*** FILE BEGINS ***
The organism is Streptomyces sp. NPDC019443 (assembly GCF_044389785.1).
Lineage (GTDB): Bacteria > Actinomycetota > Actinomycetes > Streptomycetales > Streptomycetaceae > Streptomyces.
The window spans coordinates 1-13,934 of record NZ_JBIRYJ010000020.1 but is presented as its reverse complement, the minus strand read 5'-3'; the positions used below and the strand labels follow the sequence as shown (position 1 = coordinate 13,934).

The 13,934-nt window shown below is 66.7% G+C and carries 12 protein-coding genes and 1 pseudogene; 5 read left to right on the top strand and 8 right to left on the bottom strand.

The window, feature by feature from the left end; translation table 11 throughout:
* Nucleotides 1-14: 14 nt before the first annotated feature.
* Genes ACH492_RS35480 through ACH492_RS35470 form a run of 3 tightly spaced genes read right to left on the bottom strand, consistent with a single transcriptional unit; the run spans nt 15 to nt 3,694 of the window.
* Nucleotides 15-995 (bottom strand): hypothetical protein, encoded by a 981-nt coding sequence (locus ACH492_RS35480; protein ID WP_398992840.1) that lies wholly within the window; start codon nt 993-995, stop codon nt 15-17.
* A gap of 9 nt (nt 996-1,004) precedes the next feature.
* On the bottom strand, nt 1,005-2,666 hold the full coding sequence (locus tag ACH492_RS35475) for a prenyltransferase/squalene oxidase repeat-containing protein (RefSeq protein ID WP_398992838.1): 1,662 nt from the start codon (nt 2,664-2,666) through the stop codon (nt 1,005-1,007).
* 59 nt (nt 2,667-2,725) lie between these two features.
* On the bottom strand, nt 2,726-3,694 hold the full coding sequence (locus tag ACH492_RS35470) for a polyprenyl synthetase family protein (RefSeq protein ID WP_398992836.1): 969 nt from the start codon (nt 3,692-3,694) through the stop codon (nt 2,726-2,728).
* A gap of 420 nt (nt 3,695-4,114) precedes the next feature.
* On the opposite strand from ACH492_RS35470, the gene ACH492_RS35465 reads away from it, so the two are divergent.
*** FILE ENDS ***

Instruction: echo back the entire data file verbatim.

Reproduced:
The organism is Streptomyces sp. NPDC019443 (assembly GCF_044389785.1).
Lineage (GTDB): Bacteria > Actinomycetota > Actinomycetes > Streptomycetales > Streptomycetaceae > Streptomyces.
The window spans coordinates 1-13,934 of record NZ_JBIRYJ010000020.1 but is presented as its reverse complement, the minus strand read 5'-3'; the positions used below and the strand labels follow the sequence as shown (position 1 = coordinate 13,934).

The 13,934-nt window shown below is 66.7% G+C and carries 12 protein-coding genes and 1 pseudogene; 5 read left to right on the top strand and 8 right to left on the bottom strand.

The window, feature by feature from the left end; translation table 11 throughout:
* Nucleotides 1-14: 14 nt before the first annotated feature.
* Genes ACH492_RS35480 through ACH492_RS35470 form a run of 3 tightly spaced genes read right to left on the bottom strand, consistent with a single transcriptional unit; the run spans nt 15 to nt 3,694 of the window.
* Nucleotides 15-995 (bottom strand): hypothetical protein, encoded by a 981-nt coding sequence (locus ACH492_RS35480; protein ID WP_398992840.1) that lies wholly within the window; start codon nt 993-995, stop codon nt 15-17.
* A gap of 9 nt (nt 996-1,004) precedes the next feature.
* On the bottom strand, nt 1,005-2,666 hold the full coding sequence (locus tag ACH492_RS35475) for a prenyltransferase/squalene oxidase repeat-containing protein (RefSeq protein ID WP_398992838.1): 1,662 nt from the start codon (nt 2,664-2,666) through the stop codon (nt 1,005-1,007).
* 59 nt (nt 2,667-2,725) lie between these two features.
* On the bottom strand, nt 2,726-3,694 hold the full coding sequence (locus tag ACH492_RS35470) for a polyprenyl synthetase family protein (RefSeq protein ID WP_398992836.1): 969 nt from the start codon (nt 3,692-3,694) through the stop codon (nt 2,726-2,728).
* A gap of 420 nt (nt 3,695-4,114) precedes the next feature.
* On the opposite strand from ACH492_RS35470, the gene ACH492_RS35465 reads away from it, so the two are divergent.